Voices
in
Japan

have your say

Although Japan's Juvenile Law prohibits media from publishing the names and photos of minors arrested for crimes, people have been using social media to circulate the names, photos, addresses and tele

17 Comments

©2022 GPlusMedia Inc.

17 Comments
Login to comment

The fact that a crime is particularly heinous doesn't mean that Innocent until proven guilty doesn't apply, or somehow applies less. Once they're found guilty, by all means plaster their names all over the Internet. Till then treat them like any other underage suspect.

12 ( +14 / -2 )

It's a form of lynching and I am against it. Too many people show poor judgement when circulating things on Twitter, Facebook or whatever. There is always the danger that some idiot will vandalize the homes of the suspects' families or make obscene phone calls to them, or even worse, attack them physically or online out of some warped idea of justice.

And sillygirl, being arrested doesn't equate to being guilty, especially in Japan. Sooner or later, somebody innocent will be arrested and their families will be subjected to vitriol online. No thank you.

6 ( +11 / -5 )

Double edged sword really.

The public has a long history of doing whatever it feels is just, regardless of laws in place. In most cases, this would be the modern equivalent of being "tarred and feathered". This kind of situation is good when the media fails to report the facts.

The real problem, I feel, is that the media are not held accountable in many situations... or simply have their hands tied. I believe names and basic information should be made available upon a guilty verdict regardless of age or status. I also feel the media should go above and beyond to remedy any mistakes made.

For example: underage minors kill a fellow teen (And one admits to doing it) = no names released.

Another case: an adult man is simply accused of something (let's say rape or groping) and the media show his name all over. Days/weeks later when its proven the man is innocent and not a peep from the media. The man is basically ruined and gets no vindication.

6 ( +6 / -0 )

Please amend. Once convicted.

3 ( +4 / -1 )

Once arrested publish. Let us know who these cretins are.

2 ( +4 / -2 )

If they could put the victim's names, pictures and show their home and families, why hide the criminal's?

Because they are not criminals until they are convicted.

Let the justice system do what it is supposed to do.

2 ( +2 / -0 )

Innocent until proven guilty is the law but never applies here. Once you are in their clutches, good luck getting off.

2 ( +3 / -1 )

Remember the poor guy in Matsumoto accused of the pre-subway sarin attack. He was crucified by the media and public before being proven innocent. It's devastating for adults, even more so for juveniles.

2 ( +2 / -0 )

If they could put the victim's names, pictures and show their home and families, why hide the criminal's? However, you can't trust everything you read on the net. I have heard about people putting in addresses of people that have nothing to do with the crime and then their house gets attacked or given death threats.

1 ( +2 / -1 )

I agree with cleo - if they have been found guilty of the crime then I see no problem with them showing their photos and names as they do with adult criminals. Murder victims who are underage always have their names and pictures shown all over the news, and they did nothing wrong. Why do those that actually commit the crime get granted the privacy their victims are not awarded?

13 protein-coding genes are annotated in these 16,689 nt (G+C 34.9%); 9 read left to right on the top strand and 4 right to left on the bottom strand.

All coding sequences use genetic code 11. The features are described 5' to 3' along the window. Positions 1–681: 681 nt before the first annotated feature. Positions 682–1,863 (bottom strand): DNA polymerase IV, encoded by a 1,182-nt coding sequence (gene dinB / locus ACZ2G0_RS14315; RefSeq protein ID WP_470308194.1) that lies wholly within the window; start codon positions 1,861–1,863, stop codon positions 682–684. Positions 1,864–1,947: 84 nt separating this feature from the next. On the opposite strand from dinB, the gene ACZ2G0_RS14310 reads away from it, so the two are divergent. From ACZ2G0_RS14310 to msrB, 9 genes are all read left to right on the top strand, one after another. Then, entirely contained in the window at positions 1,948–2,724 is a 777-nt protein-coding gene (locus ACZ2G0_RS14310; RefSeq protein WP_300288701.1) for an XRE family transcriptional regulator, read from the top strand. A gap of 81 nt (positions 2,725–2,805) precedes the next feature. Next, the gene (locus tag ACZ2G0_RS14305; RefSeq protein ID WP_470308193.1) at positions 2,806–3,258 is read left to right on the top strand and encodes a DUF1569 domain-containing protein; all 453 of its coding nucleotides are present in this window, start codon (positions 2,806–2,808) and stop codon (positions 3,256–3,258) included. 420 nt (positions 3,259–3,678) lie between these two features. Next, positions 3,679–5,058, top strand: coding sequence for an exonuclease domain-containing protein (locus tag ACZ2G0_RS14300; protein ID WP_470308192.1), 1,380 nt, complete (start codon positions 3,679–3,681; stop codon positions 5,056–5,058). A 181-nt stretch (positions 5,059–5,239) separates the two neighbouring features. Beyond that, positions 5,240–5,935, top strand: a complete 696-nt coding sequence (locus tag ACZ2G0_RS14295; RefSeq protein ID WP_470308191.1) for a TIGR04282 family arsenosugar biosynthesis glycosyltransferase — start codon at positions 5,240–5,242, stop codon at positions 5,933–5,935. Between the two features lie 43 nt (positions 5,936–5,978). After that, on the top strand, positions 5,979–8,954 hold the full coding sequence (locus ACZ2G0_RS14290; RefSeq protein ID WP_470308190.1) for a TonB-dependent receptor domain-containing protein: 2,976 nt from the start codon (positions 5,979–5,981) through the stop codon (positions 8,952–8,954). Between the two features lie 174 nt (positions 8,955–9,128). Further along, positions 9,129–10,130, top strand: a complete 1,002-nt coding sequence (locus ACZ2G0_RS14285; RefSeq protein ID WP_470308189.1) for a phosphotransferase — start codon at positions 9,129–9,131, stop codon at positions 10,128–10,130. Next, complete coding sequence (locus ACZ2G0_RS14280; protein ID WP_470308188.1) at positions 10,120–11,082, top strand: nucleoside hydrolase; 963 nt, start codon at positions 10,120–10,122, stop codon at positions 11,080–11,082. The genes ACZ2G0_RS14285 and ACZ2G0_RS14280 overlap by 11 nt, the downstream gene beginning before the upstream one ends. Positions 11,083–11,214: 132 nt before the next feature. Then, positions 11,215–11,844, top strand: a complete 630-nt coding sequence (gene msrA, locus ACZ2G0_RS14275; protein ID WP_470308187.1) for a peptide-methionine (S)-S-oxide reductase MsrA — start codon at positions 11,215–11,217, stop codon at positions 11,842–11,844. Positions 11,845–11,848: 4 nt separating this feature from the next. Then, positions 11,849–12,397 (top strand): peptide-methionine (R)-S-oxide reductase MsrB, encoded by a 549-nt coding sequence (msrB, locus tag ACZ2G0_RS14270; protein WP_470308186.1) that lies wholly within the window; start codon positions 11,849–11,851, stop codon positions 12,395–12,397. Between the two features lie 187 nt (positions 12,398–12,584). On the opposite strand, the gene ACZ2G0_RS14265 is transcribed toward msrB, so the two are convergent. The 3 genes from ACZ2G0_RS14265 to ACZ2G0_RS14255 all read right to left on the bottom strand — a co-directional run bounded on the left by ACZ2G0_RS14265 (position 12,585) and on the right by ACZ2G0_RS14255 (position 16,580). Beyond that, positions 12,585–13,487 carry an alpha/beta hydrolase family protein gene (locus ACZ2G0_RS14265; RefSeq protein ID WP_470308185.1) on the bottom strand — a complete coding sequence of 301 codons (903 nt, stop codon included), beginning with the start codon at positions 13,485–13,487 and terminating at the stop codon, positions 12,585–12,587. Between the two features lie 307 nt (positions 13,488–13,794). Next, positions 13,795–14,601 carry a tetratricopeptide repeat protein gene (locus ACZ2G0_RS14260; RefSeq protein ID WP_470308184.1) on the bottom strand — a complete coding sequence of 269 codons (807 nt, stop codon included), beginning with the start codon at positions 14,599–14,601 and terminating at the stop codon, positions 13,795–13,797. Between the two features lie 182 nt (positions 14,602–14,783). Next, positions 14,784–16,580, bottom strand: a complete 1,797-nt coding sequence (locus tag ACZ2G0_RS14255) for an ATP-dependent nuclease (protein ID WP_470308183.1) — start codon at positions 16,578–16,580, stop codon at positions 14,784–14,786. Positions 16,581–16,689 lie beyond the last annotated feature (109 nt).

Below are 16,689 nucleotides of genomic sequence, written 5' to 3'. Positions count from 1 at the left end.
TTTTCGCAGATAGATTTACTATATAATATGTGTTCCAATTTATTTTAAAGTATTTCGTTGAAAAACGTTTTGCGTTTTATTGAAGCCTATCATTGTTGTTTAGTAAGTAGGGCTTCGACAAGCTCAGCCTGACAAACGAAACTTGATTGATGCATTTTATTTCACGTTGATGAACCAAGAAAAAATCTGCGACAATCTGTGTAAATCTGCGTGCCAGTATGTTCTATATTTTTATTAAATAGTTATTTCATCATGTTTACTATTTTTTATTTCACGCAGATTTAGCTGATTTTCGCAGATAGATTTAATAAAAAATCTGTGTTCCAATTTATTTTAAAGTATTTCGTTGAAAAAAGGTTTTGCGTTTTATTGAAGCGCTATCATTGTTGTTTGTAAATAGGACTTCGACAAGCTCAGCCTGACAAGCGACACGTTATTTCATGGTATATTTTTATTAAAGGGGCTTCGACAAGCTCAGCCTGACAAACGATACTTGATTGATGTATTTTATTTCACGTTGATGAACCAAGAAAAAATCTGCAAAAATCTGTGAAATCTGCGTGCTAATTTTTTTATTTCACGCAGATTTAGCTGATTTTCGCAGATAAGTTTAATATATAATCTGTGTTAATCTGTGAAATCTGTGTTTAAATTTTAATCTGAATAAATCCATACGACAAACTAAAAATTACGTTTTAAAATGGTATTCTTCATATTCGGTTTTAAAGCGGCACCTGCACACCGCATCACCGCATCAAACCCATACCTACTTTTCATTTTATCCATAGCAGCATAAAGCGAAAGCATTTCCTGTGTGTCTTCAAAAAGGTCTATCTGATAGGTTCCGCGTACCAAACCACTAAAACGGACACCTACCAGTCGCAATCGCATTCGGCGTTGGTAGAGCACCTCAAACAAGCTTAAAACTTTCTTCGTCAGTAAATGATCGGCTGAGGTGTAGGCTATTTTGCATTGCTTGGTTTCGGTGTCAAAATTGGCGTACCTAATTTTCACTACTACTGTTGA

1 ( +1 / -0 )

If the Police are going to release names and other private information, then they better make sure they follow up by protecting against any reprisals, etc.

0 ( +0 / -0 )

Unfortunately it applies to adults as well. If you are accused then your are presumed guilty in the media and this is very hard to wash off no matter if even get indicted or not. They hide the identity of minors since even if found guilty society judges that they will change and deserve a second chance. Why not the same for adults if we truly believe in rehabilitation?

0 ( +0 / -0 )

I agree with Brainiac and Cleo's comments above, but I think most of you are missing the point of the question which isn't asking about what the media should/shouldn't do but is asking what private citizens should/shouldn't do on social media. The media may be restricted by the law in publicizing information regarding an underage suspect, but a private citizen is not. If what a private citizen says online about an underage suspect is false then the only thing the suspect can do after he's exonerated is to sue the individual for slander.

0 ( +0 / -0 )

Should his name and photo be released? Of course. If this violent punk is moving in next door to me, I have a right to know.

Furthermore, 18 is old enough to know better. He should go to prison for at least 20 years without a chance for parole.

0 ( +0 / -0 )

Like trying to plug a dike with your finger.

Note also that the current perps under discussion also had their girlfriends' pics posted alongside, on social media, although GFs not involved, apparently.

0 ( +0 / -0 )

The media may be restricted by the law in publicizing information regarding an underage suspect, but a private citizen is not

Maybe they should be.....not sure how it could actually be done, though. Slippery slopes, and all that.

-1 ( +0 / -1 )

Login to leave a comment

Facebook users

Use your Facebook account to login or register with JapanToday. By doing so, you will also receive an email inviting you to receive our news alerts.

Facebook Connect

Login with your JapanToday account

User registration

Articles, Offers & Useful Resources

A mix of what's trending on our other sites